Belfast, 1909. The Harland and Wolf shipyard has been handed the greatest project in its history. It will build a great, unsinkable ship. And it will be called the RMS Titanic. Titanic: Blood & Steel is the 12-part television miniseries about the untold story of the building of a legend and the many lives it affected during its three-year construction. To its wealthy investors, it was a dream. To the middle class who oversaw the project, it was a challenge. But to the working class who built it, Titanic was the start of a revolution. With Ireland under British rule, and the Protestant and Catholic struggle intensifying, Titanic was more than a ship...it was a symbol of ambition, hope, and unity. (Gary Reber)
Special features include making-of and behind-the-scenes featurettes.
The 1.78:1 1080p AVC picture is beautifully presented with a warm and realistic appearance. While a television mini-series, the production design is superb and enhances the sense of history. The color palette is perfectly natural, with vivid and rich hues. Contrast is excellent with deep, solid blacks and revealing shadow delineation. The combination of color and black-and-white is uniquely blended in some segments. Resolution is excellent throughout, with an occasional soft focus. Fine detail in facial features, hair, clothing, and object texture is superb. This is an extremely realistic lifelike presentation that is engaging throughout. (Gary Reber)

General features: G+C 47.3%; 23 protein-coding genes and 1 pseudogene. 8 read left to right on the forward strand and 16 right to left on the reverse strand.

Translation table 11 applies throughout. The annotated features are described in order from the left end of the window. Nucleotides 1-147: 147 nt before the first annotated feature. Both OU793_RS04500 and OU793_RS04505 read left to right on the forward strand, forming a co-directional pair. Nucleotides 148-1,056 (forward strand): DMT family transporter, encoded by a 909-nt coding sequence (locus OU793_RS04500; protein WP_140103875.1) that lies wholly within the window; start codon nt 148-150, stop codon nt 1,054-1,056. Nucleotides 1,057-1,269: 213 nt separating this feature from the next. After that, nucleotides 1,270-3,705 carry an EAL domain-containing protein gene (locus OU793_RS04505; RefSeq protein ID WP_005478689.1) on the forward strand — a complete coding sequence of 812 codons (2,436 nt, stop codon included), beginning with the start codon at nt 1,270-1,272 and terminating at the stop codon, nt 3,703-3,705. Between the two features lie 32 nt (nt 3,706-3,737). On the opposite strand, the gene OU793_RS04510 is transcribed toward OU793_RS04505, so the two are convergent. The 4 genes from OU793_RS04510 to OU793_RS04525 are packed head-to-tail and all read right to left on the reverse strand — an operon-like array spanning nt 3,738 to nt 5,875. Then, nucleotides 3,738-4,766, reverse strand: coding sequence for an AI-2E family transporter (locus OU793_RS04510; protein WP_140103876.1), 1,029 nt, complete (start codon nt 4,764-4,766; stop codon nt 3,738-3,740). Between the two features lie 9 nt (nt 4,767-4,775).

The DTS-HD Master Audio™ 5.1-channel soundtrack sounds dramatic yet nuanced. The soundfield is often fully energized, with a full orchestral music score penned by Maurizio De Angelis. There is significant surround envelopment during the shipyard scenes, with construction and the personal strife of labors and the movement to organize. Frontal soundstage and soundfield directionality effectively enhances the overall holosonic® dimensionality. Deep bass is often strongly energized at sub-25 Hz frequencies in the .1 LFE channel, to heighten the dramatic segments. Overall fidelity is excellent throughout, with intelligible dialogue that sounds integrated spatially. This is a superbly dynamic soundtrack that perfectly complements the realistic storytelling of the era. (Gary Reber)